I cannot be there for every second of the dog/handler team's interactions, therefore the owner must have the knowledge and skills needed to reinforce desirable behavior and prevent rehearsal and reinforcement of unwanted behaviors. One of the biggest misunderstandings about training is that it's something that only happens within the context of designated training "sessions." Nothing can be further from the truth. Every second your dog is with you and awake, he's learning. Behavior is in a constant state of flux; those behaviors which are not actively worked on and maintained will tend to diminish over time.

I get a lot of clients that have brought their dogs to a boarding facility and are now seeking additional services out of frustration - "it worked great at first, but now months later, everything has fallen apart!" That is because the board and train operator gave the dog the skills he needed to succeed temporarily but neglected to give the clients the skills they need to live successfully with a dog. The owners have not been set up for success and thus, are destined for failure and frustration.

This is why service dog training schools require that the individuals who are adopting a dog receive training as well. One guide dog program requires that adopters spend a full month on the campus learning to care appropriately for the dog before they are allowed to bring their guide home. No guide dog programs that I am aware of just allow a disabled individual to pull up to the curb, fill out some paperwork, and leave thirty minutes later.

There are limited situations where owner absent training may be the best option. Certainly, I have a few clients who have taken advantage of "day training," where I work with the dog while they are away at work during the day. Before I take any such clients, I must make clear to them that it is not a free ticket to good behavior - they still need considerable training to maintain and further develop the behaviors. Getting a behavior on cue is only the tip of the iceberg; it's a starting point, not an end point in the lifespan of a behavior. Behaviors are like muscles, they must be exercised appropriately and regularly or they go flaccid.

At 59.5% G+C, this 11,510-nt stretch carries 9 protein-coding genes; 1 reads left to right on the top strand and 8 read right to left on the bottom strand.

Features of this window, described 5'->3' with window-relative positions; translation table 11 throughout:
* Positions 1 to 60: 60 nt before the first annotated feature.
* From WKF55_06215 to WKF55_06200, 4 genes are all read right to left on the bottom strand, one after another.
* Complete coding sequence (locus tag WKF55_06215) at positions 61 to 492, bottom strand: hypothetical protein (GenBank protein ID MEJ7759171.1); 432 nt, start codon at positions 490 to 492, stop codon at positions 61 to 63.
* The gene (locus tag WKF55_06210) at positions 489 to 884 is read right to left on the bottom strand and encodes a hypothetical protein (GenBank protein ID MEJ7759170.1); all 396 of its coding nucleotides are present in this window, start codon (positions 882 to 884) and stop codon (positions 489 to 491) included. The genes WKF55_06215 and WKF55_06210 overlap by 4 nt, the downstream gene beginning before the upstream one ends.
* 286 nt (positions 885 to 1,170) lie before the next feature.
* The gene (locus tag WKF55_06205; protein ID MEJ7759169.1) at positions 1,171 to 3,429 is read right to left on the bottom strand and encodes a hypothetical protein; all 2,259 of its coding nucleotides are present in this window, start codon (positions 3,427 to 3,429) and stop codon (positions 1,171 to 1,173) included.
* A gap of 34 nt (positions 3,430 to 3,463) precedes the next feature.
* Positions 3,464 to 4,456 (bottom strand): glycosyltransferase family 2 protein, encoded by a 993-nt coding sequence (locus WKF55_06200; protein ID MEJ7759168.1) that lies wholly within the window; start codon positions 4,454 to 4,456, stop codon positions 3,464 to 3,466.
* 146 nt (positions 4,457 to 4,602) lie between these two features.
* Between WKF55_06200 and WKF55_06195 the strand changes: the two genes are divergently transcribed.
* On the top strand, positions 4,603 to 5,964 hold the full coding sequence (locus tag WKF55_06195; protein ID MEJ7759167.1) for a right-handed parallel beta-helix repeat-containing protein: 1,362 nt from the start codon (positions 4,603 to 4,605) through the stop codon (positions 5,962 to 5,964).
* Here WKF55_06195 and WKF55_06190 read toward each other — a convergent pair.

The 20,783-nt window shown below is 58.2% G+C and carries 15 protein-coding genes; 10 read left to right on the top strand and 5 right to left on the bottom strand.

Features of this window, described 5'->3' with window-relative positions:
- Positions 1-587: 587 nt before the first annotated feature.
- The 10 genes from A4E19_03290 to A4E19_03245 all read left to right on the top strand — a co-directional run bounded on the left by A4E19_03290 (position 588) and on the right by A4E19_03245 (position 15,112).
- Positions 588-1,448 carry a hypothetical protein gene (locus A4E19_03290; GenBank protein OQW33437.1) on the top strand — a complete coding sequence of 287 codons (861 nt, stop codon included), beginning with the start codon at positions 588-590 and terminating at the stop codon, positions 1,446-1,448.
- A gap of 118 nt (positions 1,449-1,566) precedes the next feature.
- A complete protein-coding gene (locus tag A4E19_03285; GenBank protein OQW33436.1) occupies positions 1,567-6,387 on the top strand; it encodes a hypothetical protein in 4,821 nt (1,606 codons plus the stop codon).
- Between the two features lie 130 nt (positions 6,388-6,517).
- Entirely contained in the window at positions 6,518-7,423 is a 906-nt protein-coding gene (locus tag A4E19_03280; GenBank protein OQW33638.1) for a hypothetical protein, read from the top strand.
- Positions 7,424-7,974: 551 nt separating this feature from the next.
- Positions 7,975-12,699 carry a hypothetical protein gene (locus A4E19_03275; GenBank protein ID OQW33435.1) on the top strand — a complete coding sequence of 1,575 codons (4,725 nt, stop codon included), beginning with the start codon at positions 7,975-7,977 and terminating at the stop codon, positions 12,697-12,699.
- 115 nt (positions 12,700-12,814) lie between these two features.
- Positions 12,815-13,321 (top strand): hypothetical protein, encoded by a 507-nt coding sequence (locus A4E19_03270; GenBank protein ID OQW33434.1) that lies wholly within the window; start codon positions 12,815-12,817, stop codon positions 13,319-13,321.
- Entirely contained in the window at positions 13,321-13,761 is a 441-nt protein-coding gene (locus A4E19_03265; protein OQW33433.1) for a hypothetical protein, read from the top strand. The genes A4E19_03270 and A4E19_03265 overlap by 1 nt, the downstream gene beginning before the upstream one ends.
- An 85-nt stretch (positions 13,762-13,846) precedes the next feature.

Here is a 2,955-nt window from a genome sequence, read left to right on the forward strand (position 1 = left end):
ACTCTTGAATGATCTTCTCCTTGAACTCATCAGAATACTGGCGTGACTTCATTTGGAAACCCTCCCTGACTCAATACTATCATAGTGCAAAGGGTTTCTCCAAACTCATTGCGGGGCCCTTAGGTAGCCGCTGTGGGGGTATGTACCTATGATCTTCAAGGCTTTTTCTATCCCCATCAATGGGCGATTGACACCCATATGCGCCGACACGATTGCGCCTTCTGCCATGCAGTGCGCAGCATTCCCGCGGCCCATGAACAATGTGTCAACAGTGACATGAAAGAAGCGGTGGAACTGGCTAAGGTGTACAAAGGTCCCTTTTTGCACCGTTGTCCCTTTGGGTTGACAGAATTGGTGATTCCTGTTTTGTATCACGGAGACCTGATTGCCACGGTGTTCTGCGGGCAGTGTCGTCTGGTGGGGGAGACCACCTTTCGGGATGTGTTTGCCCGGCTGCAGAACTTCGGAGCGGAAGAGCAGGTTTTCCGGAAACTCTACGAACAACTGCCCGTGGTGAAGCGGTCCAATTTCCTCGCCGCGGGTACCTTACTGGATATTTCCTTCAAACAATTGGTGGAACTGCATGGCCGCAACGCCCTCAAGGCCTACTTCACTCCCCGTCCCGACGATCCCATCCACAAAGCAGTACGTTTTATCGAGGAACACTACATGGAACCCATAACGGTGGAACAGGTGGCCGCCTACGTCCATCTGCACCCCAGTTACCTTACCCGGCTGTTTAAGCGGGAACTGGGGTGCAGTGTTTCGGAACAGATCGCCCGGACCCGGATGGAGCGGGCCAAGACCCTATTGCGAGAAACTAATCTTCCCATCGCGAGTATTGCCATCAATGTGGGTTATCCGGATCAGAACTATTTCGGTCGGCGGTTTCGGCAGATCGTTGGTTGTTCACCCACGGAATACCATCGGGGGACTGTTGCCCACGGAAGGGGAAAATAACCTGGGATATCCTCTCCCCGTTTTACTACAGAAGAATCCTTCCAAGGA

While owners rarely want to hear it, usually training the people takes more time than training the dog. Many have bad habits that they need to "unlearn." (Don't feel bad - I can't even tell you how many bad habits I've had and had to unlearn!) Building new skills does not happen overnight, and owners need encouragement and thoughtful coaching until they are comfortable enough to deal appropriately with the behavior in the trainer's absence. It takes time to learn how to manipulate reinforcement contingencies, identify opportunities for undesirable behavior and develop strategies which will be effective in those instances.

Often, owners send a dog to a board and train situation because they don't want to do "the work" of training. I'll let you in on a secret - if you have the right instructor and methods, training should not feel like "work" at all. It should be the most fun you ever have with your dog. It should be something you look forward to doing together. It should give you and your dog a whole new appreciation for each other. If it's not, hire a new trainer!